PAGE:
[Hpn] Sisters and Friends aid building effort

wtinker wtinker@metrocast.net
Sat, 27 Jul 2002 19:43:28 -0400


VOLUNTEERS: Group constructs a Habitat for Humanity home.
By Asta Corley
Anchorage Daily News
(Published: July 27, 2002)
Future Habitat for Humanity homeowner Waunda McVay has been renting since
moving from her parents' home in Washington state at age 18.
She lives in a small, two-bedroom Anchorage apartment with her husband,
Kendric, and five children. Malfunctions have included a leaking hot water
heater and windows that won't shut. It has taken lots of blankets and love
to stay warm, she said, even though their electricity bill has been $90 a
month at times.
"It's definitely been a trial," said McVay. "The joy is coming because my
house is just around the corner."
A wall-raising ceremony for the McVays' Habitat home was held June 28 at N.
Lane Street and Parsons Avenue in Mountain View. Anchorage School District
Superintendent Carol Comeau and local women volunteers participated. The
project is scheduled for completion in early August. Items such as closet
doors, carpet and the front porch still need to be installed.
Habitat for Humanity International, headquartered in Americus, Ga., was
founded by Millard and Linda Fuller in 1976. It's a nonprofit, ecumenical
housing ministry that strives to eradicate poverty housing and homelessness.
Homes have interest-free mortgages, and payments go back to Habitat to fund
other homes.
Habitat for Humanity-Anchorage built six houses last year. Some of its local
sponsors include oil companies, churches and civic organizations.
Sisters and Friends, a sponsoring group consisting of women volunteers, is a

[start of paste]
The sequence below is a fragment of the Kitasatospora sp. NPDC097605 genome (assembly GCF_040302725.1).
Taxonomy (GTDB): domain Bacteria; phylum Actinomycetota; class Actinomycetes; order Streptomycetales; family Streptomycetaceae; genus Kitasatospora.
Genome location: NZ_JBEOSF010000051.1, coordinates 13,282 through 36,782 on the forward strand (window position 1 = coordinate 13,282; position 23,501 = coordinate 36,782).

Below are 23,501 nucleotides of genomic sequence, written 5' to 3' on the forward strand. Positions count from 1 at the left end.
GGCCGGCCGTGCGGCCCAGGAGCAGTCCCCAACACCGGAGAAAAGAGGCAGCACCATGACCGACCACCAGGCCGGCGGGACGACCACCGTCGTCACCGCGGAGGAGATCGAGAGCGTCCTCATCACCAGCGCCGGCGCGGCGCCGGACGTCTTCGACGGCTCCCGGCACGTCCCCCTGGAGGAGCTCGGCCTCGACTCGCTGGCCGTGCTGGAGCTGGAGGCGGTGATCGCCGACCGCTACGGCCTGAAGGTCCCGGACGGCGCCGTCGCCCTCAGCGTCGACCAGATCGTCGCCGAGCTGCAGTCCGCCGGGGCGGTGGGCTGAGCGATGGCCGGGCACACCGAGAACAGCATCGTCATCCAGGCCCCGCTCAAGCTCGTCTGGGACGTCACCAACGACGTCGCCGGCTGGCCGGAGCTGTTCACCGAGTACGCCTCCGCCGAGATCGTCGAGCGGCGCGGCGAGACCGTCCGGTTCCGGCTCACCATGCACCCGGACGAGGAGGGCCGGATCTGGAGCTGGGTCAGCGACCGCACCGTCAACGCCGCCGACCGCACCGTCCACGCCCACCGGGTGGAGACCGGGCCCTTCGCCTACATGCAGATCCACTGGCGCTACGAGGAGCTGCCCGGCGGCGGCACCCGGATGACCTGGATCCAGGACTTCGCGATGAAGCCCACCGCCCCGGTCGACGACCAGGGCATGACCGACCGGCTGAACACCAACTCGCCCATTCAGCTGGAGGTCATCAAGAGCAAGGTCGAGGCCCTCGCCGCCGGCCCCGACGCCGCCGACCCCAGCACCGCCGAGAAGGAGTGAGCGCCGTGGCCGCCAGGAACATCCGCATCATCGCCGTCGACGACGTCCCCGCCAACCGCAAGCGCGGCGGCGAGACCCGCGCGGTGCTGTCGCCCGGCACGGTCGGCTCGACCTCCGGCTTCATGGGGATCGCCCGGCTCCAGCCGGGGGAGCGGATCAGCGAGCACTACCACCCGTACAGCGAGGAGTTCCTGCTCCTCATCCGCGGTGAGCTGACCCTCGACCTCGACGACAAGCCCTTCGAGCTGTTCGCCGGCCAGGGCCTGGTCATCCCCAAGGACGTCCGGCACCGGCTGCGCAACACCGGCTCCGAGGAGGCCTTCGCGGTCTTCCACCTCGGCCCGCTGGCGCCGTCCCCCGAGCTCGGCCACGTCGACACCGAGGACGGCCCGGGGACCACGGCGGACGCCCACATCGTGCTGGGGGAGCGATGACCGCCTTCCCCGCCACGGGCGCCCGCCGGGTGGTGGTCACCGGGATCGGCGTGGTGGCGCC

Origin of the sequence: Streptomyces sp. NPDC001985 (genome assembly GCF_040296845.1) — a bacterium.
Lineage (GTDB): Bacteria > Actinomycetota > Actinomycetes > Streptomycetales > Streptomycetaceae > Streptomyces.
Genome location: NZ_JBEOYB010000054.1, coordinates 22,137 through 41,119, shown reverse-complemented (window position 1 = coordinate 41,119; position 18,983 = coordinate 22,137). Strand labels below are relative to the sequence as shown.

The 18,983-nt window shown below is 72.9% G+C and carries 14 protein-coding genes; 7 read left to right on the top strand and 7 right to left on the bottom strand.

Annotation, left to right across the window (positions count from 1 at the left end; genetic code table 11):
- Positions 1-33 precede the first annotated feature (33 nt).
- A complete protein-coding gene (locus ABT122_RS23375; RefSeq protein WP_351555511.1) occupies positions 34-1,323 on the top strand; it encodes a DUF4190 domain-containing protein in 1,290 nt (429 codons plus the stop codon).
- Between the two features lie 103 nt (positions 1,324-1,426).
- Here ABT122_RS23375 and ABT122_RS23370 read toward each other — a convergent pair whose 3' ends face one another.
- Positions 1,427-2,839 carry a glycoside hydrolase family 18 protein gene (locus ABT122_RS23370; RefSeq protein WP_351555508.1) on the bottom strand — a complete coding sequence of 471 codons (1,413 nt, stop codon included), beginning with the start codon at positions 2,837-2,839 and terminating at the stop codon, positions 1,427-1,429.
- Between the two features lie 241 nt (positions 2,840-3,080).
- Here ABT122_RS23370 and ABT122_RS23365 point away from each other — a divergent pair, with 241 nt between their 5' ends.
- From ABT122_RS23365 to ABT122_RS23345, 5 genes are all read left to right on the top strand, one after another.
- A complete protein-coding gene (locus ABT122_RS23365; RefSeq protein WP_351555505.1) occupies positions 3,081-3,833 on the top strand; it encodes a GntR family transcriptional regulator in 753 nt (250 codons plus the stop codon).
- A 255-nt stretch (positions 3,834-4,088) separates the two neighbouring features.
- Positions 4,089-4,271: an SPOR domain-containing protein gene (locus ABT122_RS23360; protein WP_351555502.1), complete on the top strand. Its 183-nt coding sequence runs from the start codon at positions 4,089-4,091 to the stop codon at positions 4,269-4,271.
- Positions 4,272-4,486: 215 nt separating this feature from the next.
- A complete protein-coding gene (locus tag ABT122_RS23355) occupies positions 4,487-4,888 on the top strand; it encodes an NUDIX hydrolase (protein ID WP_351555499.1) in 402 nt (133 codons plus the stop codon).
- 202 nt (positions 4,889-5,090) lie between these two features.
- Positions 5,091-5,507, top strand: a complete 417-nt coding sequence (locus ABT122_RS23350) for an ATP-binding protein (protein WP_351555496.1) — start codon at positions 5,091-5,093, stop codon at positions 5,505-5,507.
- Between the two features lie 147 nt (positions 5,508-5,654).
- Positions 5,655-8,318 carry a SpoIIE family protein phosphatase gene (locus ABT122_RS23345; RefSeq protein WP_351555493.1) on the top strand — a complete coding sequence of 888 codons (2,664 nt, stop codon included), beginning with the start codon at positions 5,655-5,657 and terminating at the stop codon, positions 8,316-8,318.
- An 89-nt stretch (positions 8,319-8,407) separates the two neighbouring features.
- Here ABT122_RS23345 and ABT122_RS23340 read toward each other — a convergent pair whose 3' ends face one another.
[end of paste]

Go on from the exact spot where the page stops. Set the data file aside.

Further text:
smaller grass-roots movement in charge of working on the McVay home.
"Men are there to help mentor and help the women build, not to be handed
tools by the woman who doesn't know what she's doing," said Jeri Bidinger,
president of Habitat for Humanity-Anchorage and project director for Sisters
and Friends.
The slogan at their site reads: "Because we are so richly blessed, we count
it a privilege to give."
"We see ourselves as being the hands and feet of Jesus to these people that
are in need," said Bidinger.
Sisters and Friends obtained a $20,000 grant from Women Building a Legacy, a
Habitat program, to build homes in which women are the predominant builders
on the site. Sisters and Friends raised another $50,000 through the
community. One of the main goals of Women Building a Legacy is to highlight
the long-term impact of stable housing on children.
McVay applied for a Habitat home three times before she became eligible. At
the time she was approved, she was a single mom expecting her fifth child.
McVay, 33, is a self-employed day care provider. Her husband, Kendric, 31,
is a cook at Red Robin. They were married a little more than a year ago.
Sisters and Friends was started by Bidinger and daughter, Caitlin, in
September 2000. The inspiration for its inception occurred while Bidinger
was walking on the Coastal Trail with a friend working for Habitat. They
discussed house sponsorship.
"It kind of perked in my mind a little bit," said Bidinger.
That summer, she spent a day on a Habitat project and helped put on the
roof.
"There's just this level of enthusiasm. The feeling of that first framing
weekend is just such a hoot."
About 150 volunteers have worked on the McVay site this year. Sisters and
Friends has had as many of as 40 members working simultaneously.
"There's a core group that's there every time," said Bidinger. "They would
not miss a day for the world."
The McVays are anticipating receiving the keys to their first home. They
have poured concrete and put the required 400 to 500 hours of sweat equity
into its construction.
"It personalizes our home," said McVay. "It gives you a strong sense of
ownership, like you're really accomplishing something."
The McVay family attends Believers Victory Outreach in Anchorage. They wrote
scriptures on the framing interior of the home. Underneath the foundation in
the dirt, her 17-year-old daughter wrote: "God bless this house."
McVay said the home will make a 180-degree change in their lives.
Last year, she said, she had all the patience in the world. Now that the
date is approaching, she's really eager about moving in.
"This is like a dream come true. It's still sinking in that this is really
happening."

Reporter Asta Corley can be reached at acorley@adn.com.

Copyright  2002 The Anchorage Daily News